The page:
The success of Merck & Co.’s oral antiviral treatment in a clinical trial has shifted the momentum in the stock market, weighing on shares of the companies that developed the most effective vaccines, Moderna Inc. and the duo of Pfizer Inc. and BioNTech SE.
Nineteen months into the pandemic, a successful rollout of a Covid-19 pill could quicken and broaden the world’s recovery, opening up a plethora of investment opportunities in stock markets.
Here are some stocks seen by traders as possible winners and losers:
Dozens of companies around the globe have said they’re trying to do what Merck appears to have succeeded at: Develop an easily administered treatment that reduces the risk of serious illness or death for people infected with coronavirus. For most of them, the effort has come to nothing, and after brief share spikes, their stocks have fallen back.
Among the bigger companies still working on antivirals are Pfizer, Shionogi & Co. and Roche Holding AG with partner Atea Pharmaceuticals Inc. All plan to publish results from late-stage clinical trials by the end of the year. Shionogi’s pill could be a $2 billion drug, the Japanese company said Friday.
A tiny Israeli biotech, RedHill Biopharma Ltd., said Oct. 4 its experimental oral therapy showed promise in helping hospitalized patients. The study consisted of only 251 people; weeks earlier RedHill had said the drug failed to show an effect in a broader group of patients. The company is discussing next steps with regulators.
“The Covid pills are really a complement to the vaccines,” said Shane Oliver, head of investment strategy at AMP Capital Investors Ltd. in Sydney. They could reduce demand for costlier treatments such as intravenous medicines, he added.
Another tiny company, Synairgen Plc of the U.K., was one of the last year’s investor favorites, soaring 2,520% on optimism for its inhaled treatment for Covid-19. The stock has fallen 2% this year. It too expects late-stage trial data by year’s end.
The possible arrival of Merck’s molnupiravir pill, coupled with the prospect that the pandemic will wane further, already is weighing on the valuations of jab makers.
Moderna’s share price has almost tripled in 2021 after surging 434% last year. The stock’s inclusion in the S&P 500 in July further propelled it to a record and sent it soaring past analysts’ price targets.
Still, it’s now priced at 11 times estimated earnings, down from 147 times in July 2020. The recent selloff finally brought the stock back in line with analysts’ 12-month projections for the first time in more than four months.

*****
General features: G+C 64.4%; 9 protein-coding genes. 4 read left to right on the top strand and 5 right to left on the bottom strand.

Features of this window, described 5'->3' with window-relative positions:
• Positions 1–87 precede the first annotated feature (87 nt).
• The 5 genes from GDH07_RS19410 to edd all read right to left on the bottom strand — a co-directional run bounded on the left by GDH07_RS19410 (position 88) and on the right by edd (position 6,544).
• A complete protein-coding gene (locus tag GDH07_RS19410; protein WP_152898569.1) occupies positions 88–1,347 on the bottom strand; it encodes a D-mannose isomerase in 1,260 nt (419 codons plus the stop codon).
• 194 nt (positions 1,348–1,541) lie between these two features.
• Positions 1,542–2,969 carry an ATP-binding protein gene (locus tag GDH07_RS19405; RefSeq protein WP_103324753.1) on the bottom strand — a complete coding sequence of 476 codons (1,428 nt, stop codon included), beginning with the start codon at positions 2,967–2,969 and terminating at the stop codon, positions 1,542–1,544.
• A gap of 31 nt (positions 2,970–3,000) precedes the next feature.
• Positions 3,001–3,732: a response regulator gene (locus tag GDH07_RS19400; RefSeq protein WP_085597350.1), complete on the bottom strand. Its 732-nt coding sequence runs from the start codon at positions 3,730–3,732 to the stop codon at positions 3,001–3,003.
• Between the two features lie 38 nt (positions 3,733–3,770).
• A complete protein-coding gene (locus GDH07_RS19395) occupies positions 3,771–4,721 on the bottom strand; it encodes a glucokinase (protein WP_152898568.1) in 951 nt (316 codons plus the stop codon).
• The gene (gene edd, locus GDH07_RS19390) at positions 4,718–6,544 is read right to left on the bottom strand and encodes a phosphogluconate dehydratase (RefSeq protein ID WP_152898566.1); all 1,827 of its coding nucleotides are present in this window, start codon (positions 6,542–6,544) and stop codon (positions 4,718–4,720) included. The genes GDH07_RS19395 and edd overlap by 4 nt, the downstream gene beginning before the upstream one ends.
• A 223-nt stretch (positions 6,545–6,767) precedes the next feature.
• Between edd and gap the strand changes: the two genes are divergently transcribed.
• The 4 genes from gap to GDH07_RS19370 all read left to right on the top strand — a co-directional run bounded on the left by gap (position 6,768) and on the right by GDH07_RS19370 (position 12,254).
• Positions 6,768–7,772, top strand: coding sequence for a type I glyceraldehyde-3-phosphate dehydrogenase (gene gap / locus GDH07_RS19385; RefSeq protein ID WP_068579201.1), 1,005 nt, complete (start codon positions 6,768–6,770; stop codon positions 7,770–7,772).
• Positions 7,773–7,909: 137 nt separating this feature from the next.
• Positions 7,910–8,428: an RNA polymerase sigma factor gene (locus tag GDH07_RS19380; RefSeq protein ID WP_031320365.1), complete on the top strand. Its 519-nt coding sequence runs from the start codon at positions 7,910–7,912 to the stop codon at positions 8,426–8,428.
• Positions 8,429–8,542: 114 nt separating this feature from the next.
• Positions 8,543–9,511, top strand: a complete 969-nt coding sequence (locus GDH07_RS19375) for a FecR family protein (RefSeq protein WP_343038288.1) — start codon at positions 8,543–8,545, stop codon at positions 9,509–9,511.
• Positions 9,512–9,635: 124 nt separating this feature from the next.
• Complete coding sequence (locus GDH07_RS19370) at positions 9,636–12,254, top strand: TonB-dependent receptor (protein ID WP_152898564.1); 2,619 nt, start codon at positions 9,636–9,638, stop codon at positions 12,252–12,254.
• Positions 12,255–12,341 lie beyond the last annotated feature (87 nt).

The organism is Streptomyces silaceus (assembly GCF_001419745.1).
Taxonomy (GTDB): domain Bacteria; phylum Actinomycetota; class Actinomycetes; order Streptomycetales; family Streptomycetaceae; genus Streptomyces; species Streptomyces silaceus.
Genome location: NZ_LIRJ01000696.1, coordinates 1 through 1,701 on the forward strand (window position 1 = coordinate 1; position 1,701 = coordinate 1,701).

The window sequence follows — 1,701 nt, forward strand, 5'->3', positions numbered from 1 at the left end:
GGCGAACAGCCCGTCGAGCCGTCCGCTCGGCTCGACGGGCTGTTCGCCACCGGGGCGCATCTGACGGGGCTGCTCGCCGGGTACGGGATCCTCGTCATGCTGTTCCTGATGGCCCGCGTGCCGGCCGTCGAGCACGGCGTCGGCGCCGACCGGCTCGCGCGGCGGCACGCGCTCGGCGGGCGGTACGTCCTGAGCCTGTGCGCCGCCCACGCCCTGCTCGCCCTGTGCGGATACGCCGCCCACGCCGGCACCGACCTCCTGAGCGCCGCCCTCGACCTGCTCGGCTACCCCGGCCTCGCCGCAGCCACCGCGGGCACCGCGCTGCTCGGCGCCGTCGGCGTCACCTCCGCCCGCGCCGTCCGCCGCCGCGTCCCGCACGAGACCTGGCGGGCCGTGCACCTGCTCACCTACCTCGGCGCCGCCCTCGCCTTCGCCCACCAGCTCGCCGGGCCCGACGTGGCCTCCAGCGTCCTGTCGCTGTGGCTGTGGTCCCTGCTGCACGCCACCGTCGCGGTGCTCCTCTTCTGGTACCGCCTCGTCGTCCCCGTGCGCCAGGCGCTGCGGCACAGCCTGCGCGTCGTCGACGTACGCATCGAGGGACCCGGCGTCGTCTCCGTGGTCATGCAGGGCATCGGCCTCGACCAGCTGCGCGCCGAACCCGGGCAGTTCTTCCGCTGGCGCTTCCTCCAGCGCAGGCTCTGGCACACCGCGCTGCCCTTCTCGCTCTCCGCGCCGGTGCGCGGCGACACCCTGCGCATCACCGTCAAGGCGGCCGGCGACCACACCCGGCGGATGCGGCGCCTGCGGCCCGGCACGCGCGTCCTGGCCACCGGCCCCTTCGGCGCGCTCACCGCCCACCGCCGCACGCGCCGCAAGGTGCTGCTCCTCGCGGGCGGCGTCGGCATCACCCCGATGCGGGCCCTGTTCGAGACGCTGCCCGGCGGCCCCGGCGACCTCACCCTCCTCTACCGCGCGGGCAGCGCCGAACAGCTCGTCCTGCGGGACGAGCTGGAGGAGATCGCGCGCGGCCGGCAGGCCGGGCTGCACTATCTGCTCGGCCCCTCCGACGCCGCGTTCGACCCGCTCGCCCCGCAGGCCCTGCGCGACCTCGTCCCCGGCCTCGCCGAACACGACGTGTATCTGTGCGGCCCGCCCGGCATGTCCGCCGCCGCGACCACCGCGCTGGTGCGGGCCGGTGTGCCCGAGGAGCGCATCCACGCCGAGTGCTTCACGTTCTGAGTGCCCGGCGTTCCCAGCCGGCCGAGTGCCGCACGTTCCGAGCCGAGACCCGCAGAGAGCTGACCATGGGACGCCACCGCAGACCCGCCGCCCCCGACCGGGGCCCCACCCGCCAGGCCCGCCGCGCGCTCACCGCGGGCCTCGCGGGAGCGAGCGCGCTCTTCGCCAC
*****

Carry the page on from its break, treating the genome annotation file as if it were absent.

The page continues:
The share price of Pfizer’s German partner BioNTech is even cheaper at 5.9 times earnings, despite tripling this year.
“Vaccines remain the primary prevention measure and largest market opportunity,” Morgan Stanley analyst Matthew Harrison wrote in a note dated Oct. 5.
Still, it’s unclear how big that market will be: Harrison’s forecast for annual coronavirus vaccine sales over the long term ranges from $3 billion to $30 billion. He has equal-weight ratings on Pfizer and Moderna.
The vaccine leaders may also lose market share if new inoculations from Sanofi, Novavax Inc. or Valneva SE succeed and if mix-and-match boosting appears to be effective. The U.S. FDA is reviewing results of a study of adults who received booster doses of different vaccines than their original shots.
Pfizer and BioNTech are seeking U.S. approval for use of their shots on children ages 5-11, while Moderna is testing its shot in kids as well.
In Asia, watch firms such as Shanghai Fosun Pharmaceutical Group Co., which has a deal to distribute BioNTech and Pfizer’s vaccine in greater China, and South Korea’s SK Bioscience Co., a local production partner for AstraZeneca Plc.
The convenience of a pill for Covid could take market share from expensive infusions that need to be done in a clinic, namely the monoclonal antibody treatments from Eli Lilly & Co., Regeneron Pharmaceuticals Inc., Gilead Sciences Inc., GlaxoSmithKline Plc and partner Vir Biotechnology Inc.
New oral antivirals “could open up a broader population to Covid-19 treatments in a true outpatient setting,” wrote Goldman Sachs Group Inc. analyst Chris Shibutani in an Oct. 1 research note.
The continuing vaccination and a possible therapeutic may also curb the need for Covid testing kits.
“Less hospitalizations as a result of Covid (which will surely be aided by molnupiravir and similar treatments) will result in a dialed-back pandemic response, which should then result in less demand for asymptomatic testing — especially for rapid testing,” said Tycho Peterson, an analyst at JPMorgan Chase & Co.
Goldman analysts are more pessimistic, saying the market for rapid Covid tests will “collapse” in 2022 to less than $200 million outside of symptomatic and PCR testing. Companies making those quick diagnostics, known as antigen tests, namely Qiagen NV, DiaSorin SpA and Abbott Laboratories, have all slumped from their recent peaks in September.
Quidel Corp., Orasure Technologies Inc. and Abbott will be in focus in the U.S. Sugentech Inc., Biolidics Ltd., Metropolis Heathcare Ltd., Thyrocare Technologies Ltd. and Dr Lal PathLabs Ltd. are on traders’ radar in Asia.
Other stocks to watch include lab operator Eurofins Scientific SE and suppliers of lab equipment such as Fluidigm Corp., Sartorius AG, Sartorius Stedim Biotech and Tecan Group AG.
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